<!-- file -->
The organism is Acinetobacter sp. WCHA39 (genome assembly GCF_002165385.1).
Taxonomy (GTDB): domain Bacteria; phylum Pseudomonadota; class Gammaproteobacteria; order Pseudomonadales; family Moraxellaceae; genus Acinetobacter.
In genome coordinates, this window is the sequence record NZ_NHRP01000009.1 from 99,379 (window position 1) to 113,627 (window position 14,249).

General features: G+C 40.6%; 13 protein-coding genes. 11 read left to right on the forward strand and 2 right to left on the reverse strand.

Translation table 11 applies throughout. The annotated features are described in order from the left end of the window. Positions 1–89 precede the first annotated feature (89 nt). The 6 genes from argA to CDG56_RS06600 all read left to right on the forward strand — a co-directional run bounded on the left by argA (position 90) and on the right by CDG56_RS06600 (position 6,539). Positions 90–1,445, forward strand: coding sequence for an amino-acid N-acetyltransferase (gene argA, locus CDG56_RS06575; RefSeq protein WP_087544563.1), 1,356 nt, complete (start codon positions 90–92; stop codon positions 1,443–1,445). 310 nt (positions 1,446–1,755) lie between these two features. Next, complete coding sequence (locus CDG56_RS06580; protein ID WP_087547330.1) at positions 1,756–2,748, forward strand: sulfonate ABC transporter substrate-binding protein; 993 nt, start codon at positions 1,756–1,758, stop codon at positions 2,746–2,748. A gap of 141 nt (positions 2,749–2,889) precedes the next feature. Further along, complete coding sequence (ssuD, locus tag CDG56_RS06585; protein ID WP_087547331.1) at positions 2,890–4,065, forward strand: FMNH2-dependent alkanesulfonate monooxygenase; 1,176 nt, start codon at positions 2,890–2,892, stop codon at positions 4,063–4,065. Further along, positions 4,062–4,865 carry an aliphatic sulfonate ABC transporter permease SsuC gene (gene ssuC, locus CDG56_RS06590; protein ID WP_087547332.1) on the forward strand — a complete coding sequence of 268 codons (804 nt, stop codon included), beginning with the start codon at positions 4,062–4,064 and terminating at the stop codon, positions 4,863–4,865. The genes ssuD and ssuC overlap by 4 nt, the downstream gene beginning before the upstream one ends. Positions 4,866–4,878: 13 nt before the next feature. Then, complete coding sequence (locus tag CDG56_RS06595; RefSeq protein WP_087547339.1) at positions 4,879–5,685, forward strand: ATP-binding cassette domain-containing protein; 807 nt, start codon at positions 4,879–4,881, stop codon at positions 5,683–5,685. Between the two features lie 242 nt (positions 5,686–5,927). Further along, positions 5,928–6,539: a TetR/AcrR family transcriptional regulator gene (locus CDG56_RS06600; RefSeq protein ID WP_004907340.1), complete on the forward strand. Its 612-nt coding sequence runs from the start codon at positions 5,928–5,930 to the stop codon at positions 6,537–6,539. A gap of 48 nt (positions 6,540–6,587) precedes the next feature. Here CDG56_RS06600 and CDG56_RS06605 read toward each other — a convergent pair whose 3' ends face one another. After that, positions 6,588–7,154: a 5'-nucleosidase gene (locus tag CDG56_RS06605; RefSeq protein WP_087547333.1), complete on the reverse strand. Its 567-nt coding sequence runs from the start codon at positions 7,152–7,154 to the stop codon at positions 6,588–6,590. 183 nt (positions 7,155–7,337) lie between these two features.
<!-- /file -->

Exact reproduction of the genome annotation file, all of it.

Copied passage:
The organism is Acinetobacter sp. WCHA39 (genome assembly GCF_002165385.1).
Taxonomy (GTDB): domain Bacteria; phylum Pseudomonadota; class Gammaproteobacteria; order Pseudomonadales; family Moraxellaceae; genus Acinetobacter.
In genome coordinates, this window is the sequence record NZ_NHRP01000009.1 from 99,379 (window position 1) to 113,627 (window position 14,249).

General features: G+C 40.6%; 13 protein-coding genes. 11 read left to right on the forward strand and 2 right to left on the reverse strand.

Translation table 11 applies throughout. The annotated features are described in order from the left end of the window. Positions 1–89 precede the first annotated feature (89 nt). The 6 genes from argA to CDG56_RS06600 all read left to right on the forward strand — a co-directional run bounded on the left by argA (position 90) and on the right by CDG56_RS06600 (position 6,539). Positions 90–1,445, forward strand: coding sequence for an amino-acid N-acetyltransferase (gene argA, locus CDG56_RS06575; RefSeq protein WP_087544563.1), 1,356 nt, complete (start codon positions 90–92; stop codon positions 1,443–1,445). 310 nt (positions 1,446–1,755) lie between these two features. Next, complete coding sequence (locus CDG56_RS06580; protein ID WP_087547330.1) at positions 1,756–2,748, forward strand: sulfonate ABC transporter substrate-binding protein; 993 nt, start codon at positions 1,756–1,758, stop codon at positions 2,746–2,748. A gap of 141 nt (positions 2,749–2,889) precedes the next feature. Further along, complete coding sequence (ssuD, locus tag CDG56_RS06585; protein ID WP_087547331.1) at positions 2,890–4,065, forward strand: FMNH2-dependent alkanesulfonate monooxygenase; 1,176 nt, start codon at positions 2,890–2,892, stop codon at positions 4,063–4,065. Further along, positions 4,062–4,865 carry an aliphatic sulfonate ABC transporter permease SsuC gene (gene ssuC, locus CDG56_RS06590; protein ID WP_087547332.1) on the forward strand — a complete coding sequence of 268 codons (804 nt, stop codon included), beginning with the start codon at positions 4,062–4,064 and terminating at the stop codon, positions 4,863–4,865. The genes ssuD and ssuC overlap by 4 nt, the downstream gene beginning before the upstream one ends. Positions 4,866–4,878: 13 nt before the next feature. Then, complete coding sequence (locus tag CDG56_RS06595; RefSeq protein WP_087547339.1) at positions 4,879–5,685, forward strand: ATP-binding cassette domain-containing protein; 807 nt, start codon at positions 4,879–4,881, stop codon at positions 5,683–5,685. Between the two features lie 242 nt (positions 5,686–5,927). Further along, positions 5,928–6,539: a TetR/AcrR family transcriptional regulator gene (locus CDG56_RS06600; RefSeq protein ID WP_004907340.1), complete on the forward strand. Its 612-nt coding sequence runs from the start codon at positions 5,928–5,930 to the stop codon at positions 6,537–6,539. A gap of 48 nt (positions 6,540–6,587) precedes the next feature. Here CDG56_RS06600 and CDG56_RS06605 read toward each other — a convergent pair whose 3' ends face one another. After that, positions 6,588–7,154: a 5'-nucleosidase gene (locus tag CDG56_RS06605; RefSeq protein WP_087547333.1), complete on the reverse strand. Its 567-nt coding sequence runs from the start codon at positions 7,152–7,154 to the stop codon at positions 6,588–6,590. 183 nt (positions 7,155–7,337) lie between these two features.